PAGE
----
3.27.2007

possibilities

I had two job interviews yesterday, both for positions with the hours I'm looking for.

One firm uses archaic equipment, is in the technological stone age and is obviously tight-fisted with salaries and benefits. They're almost sure to make me an offer, but it doesn't seem like a great place to work.

The other firm seems like a more comfortable work environment, and more competitive, but they're still talking to other people.

Allan thinks I should turn down Cheap Firm regardless of what Better Firm says. It's hard to pass up work when I keep hearing how what I'm looking for (three 12-hour days) is scarcer than ethics in the Bush administration.

Then again, are these positions as rare as everyone thinks? Allan has one, I'm leaving another, and I've already interviewed for two spots, after only two weeks of looking. It's certainly less common than straight Monday-to-Friday positions, but possibly not in the hen's teeth category.

Plus, I'm employed until June 6. I have time.

4 comments:

M. Yass said...

Having worked as a paralegal, I've learned that it really comes down to the personality of the place and the people you work with. This assumes, of course, the firm does not practice in an area that you find morally offensive.

With that in mind, I second Allan's recommendation to keep looking. Now, if you're really hard up for cash, take the job at Cheap Firm and keep looking.

Of course, best of luck either way.

L-girl said...

Thanks for your good wishes.

This assumes, of course, the firm does not practice in an area that you find morally offensive.

Ha! If I did this, I'd have been unemployed or under-employed most of my working life. My last job in NYC was for Baker Botts, as in James Baker. They represent DynaCorp, Halliburton, and other energy interests.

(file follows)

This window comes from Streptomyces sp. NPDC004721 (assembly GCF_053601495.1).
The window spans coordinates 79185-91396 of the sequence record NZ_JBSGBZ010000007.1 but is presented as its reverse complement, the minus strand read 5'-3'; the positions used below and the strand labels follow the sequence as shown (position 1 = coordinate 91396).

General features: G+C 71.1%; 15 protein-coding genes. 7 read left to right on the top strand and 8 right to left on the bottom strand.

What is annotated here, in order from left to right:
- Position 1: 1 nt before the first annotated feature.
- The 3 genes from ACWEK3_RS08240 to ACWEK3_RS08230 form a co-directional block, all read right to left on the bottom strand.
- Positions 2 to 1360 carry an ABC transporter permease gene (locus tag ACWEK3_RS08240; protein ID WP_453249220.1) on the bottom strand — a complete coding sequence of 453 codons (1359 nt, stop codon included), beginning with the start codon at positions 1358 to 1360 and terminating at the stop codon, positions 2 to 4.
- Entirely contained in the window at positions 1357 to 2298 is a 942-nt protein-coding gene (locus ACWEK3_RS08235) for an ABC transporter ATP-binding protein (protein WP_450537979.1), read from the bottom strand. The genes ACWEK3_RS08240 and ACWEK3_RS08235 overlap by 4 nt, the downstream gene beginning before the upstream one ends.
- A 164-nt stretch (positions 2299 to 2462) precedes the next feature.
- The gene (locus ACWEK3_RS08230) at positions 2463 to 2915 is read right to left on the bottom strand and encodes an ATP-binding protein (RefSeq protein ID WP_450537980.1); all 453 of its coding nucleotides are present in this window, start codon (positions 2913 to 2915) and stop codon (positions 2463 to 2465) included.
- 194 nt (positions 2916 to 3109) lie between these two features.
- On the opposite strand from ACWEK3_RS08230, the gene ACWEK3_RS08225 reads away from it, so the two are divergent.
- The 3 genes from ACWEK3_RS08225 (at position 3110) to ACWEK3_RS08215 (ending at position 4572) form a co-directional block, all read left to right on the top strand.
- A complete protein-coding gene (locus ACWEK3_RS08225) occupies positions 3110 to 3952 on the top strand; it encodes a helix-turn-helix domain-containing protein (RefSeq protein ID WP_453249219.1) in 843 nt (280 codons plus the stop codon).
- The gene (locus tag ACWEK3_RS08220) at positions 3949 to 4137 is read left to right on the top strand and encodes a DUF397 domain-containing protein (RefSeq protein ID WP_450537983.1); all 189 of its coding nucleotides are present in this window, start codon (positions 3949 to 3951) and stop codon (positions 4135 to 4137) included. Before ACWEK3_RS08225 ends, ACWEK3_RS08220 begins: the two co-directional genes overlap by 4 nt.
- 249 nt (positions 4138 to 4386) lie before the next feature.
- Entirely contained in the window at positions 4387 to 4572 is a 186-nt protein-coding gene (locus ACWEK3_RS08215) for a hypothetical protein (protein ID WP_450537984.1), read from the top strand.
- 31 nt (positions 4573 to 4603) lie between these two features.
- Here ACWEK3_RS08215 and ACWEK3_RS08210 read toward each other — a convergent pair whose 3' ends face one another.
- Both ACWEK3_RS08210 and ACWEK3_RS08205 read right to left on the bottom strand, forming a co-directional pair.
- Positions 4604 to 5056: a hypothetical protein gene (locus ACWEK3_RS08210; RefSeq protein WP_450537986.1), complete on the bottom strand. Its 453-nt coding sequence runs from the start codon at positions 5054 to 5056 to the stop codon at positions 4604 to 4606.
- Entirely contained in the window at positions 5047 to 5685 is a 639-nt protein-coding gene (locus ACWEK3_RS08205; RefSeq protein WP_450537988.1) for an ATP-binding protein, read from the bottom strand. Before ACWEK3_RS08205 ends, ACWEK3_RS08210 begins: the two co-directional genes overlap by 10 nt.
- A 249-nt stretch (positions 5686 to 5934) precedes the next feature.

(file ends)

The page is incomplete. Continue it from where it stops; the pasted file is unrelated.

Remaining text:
That's what enabled me to work only 24 hours a week, and still be a writer and an activist.

I don't hold my day-job to an ethics test. I figure they're going to be doing the same things whether I'm there or not, I might as well use them if I can.

Having worked as a paralegal, I've learned that it really comes down to the personality of the place and the people you work with.

I guess it's different when you work off-hours. Not being there during normal business hours changes things a lot. All I ask for is good hours, decent pay, a cab home at night, and to be treated decently, not harrassed.

James said...

Then again, are these positions as rare as everyone thinks? Allan has one, I'm leaving another, and I've already interviewed for two spots, after only two weeks of looking.

You're doing better for interviews than I was when I got laid off, so that's a positive sign...

David Cho said...

You should take your time. And working with people stuck in the stone age? That is definitely not for you. I mean, their attitude, not just their technology could be stuck in that age as well.